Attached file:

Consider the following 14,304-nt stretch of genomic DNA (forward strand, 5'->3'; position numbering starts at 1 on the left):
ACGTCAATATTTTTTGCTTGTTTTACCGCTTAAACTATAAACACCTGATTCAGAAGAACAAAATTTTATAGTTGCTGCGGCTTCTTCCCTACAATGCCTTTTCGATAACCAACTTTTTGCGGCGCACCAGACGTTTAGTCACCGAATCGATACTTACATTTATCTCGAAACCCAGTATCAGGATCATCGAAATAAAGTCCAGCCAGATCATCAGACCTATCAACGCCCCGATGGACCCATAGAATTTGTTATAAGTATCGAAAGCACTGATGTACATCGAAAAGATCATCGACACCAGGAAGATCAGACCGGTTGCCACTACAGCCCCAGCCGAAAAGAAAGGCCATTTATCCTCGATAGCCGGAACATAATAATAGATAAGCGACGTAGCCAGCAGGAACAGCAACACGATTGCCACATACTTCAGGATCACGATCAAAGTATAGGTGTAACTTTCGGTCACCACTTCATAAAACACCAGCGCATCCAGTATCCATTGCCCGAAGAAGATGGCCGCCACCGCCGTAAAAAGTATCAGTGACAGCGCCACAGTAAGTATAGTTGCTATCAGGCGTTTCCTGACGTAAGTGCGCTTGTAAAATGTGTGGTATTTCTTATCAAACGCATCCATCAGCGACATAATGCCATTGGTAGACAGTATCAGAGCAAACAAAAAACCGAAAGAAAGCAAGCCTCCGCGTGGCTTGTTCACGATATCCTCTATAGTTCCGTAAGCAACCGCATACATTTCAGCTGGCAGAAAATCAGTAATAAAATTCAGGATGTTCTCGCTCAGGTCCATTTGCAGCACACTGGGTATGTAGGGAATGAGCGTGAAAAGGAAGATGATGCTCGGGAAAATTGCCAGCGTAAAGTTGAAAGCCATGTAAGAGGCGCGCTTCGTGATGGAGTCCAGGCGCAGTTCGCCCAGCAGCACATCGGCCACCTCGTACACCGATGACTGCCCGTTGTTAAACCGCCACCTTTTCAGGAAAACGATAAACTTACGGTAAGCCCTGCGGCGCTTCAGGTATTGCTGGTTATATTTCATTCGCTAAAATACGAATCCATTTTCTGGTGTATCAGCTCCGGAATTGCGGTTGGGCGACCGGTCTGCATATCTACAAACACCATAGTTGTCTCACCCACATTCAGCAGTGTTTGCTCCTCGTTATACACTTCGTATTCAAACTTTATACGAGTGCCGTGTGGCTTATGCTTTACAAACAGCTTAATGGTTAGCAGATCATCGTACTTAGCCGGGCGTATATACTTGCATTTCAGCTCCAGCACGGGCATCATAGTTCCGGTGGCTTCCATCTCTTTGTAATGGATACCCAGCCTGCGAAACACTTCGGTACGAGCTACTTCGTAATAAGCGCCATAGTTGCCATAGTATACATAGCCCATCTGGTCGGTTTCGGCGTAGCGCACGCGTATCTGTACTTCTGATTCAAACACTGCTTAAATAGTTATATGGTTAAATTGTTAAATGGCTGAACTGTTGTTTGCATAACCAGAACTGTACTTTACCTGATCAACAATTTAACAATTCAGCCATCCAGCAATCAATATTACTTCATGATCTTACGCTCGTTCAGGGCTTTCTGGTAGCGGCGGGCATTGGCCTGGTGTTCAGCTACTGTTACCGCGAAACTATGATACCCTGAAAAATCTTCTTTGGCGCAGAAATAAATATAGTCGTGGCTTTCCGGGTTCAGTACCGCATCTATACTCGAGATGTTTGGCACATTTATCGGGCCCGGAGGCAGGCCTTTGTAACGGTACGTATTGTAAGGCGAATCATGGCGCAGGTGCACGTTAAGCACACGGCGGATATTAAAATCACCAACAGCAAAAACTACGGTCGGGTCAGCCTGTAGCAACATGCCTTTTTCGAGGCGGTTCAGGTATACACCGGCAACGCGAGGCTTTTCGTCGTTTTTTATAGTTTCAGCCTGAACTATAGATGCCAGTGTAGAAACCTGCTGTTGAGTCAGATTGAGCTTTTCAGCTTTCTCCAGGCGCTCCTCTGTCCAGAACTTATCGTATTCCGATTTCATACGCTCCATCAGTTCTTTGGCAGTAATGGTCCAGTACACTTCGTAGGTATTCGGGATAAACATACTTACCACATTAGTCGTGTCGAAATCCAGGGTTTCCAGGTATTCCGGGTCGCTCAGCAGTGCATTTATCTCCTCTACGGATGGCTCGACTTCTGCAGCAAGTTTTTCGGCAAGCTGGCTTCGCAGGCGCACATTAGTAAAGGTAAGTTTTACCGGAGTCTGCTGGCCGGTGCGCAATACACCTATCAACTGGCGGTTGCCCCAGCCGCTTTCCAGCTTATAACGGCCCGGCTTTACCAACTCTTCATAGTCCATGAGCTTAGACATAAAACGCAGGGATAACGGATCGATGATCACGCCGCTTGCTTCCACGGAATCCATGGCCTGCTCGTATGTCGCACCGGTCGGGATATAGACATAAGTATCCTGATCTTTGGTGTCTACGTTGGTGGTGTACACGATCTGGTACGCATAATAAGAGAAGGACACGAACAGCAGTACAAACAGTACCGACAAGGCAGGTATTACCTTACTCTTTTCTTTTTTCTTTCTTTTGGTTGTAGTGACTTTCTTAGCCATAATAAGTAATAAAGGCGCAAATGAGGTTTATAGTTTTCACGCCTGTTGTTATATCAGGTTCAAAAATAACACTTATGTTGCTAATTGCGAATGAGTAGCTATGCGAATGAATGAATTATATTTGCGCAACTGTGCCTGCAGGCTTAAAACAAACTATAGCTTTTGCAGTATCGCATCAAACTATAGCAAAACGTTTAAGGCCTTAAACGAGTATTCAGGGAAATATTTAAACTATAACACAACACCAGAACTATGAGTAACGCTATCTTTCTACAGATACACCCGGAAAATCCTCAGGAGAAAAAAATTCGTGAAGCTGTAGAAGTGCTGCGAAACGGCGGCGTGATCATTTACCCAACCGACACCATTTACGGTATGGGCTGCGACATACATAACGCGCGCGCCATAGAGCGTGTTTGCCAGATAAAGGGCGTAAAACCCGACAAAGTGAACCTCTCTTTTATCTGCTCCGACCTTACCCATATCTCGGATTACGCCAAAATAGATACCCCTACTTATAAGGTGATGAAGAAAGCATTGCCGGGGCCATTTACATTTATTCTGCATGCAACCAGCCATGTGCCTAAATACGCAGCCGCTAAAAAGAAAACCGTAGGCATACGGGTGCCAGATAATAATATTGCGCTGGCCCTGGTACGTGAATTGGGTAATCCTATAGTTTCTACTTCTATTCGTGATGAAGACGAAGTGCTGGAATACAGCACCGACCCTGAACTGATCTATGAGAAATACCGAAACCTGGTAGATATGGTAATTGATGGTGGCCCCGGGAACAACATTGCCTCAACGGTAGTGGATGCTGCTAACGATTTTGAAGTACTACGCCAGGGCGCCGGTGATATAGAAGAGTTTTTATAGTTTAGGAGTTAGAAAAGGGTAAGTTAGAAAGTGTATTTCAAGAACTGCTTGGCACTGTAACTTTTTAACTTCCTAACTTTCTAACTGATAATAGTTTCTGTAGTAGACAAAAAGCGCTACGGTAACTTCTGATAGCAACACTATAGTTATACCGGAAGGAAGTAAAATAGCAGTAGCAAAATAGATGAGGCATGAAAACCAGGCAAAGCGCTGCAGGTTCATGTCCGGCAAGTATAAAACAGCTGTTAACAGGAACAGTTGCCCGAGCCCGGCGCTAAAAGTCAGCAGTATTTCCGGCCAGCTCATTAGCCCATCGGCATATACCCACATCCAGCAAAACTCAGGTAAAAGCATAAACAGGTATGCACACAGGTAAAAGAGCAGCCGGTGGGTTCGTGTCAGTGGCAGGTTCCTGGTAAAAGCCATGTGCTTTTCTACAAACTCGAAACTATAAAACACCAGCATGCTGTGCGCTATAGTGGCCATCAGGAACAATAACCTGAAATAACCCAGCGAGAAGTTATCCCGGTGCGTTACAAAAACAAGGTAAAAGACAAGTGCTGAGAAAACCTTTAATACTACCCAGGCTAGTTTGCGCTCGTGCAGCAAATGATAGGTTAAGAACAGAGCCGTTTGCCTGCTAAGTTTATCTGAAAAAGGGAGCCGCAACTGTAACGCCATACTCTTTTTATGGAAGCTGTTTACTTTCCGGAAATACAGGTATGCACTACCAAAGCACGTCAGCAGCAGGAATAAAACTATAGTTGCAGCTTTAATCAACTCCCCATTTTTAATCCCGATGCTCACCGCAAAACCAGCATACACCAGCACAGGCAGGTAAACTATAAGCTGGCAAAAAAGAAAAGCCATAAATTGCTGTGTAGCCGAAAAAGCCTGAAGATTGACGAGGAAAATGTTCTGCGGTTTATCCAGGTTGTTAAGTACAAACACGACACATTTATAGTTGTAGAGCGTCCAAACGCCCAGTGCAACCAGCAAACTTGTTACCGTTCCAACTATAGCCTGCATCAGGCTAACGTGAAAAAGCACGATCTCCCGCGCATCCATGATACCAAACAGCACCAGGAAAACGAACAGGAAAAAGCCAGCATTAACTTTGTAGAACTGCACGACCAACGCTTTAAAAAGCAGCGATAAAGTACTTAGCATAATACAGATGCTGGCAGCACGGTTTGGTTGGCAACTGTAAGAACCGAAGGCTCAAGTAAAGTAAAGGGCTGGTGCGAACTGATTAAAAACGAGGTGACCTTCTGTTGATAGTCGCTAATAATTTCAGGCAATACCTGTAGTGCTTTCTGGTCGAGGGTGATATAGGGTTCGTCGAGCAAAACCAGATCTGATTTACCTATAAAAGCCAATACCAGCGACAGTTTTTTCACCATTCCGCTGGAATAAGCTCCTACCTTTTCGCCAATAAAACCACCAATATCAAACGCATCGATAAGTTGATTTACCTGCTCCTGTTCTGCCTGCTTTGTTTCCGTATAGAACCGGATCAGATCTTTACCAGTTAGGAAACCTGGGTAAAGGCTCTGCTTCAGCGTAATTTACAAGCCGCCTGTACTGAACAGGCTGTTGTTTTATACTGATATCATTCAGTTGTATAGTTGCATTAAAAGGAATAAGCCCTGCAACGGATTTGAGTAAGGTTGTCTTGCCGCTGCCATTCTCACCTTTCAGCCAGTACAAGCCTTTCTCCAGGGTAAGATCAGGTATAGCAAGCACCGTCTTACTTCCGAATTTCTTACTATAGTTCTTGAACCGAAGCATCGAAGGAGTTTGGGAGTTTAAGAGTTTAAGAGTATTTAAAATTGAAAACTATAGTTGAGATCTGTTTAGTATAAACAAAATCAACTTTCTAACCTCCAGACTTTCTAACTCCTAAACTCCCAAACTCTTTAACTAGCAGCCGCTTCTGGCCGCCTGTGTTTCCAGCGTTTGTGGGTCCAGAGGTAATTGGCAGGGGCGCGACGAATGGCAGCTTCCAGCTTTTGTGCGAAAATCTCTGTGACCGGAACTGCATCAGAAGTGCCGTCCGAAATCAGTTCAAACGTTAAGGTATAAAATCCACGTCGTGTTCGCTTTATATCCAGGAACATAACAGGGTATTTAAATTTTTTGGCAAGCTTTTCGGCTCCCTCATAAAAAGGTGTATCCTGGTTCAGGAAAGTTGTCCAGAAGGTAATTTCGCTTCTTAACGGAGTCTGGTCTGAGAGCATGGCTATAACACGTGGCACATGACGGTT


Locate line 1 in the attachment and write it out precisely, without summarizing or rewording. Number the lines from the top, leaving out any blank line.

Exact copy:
Consider the following 14,304-nt stretch of genomic DNA (forward strand, 5'->3'; position numbering starts at 1 on the left):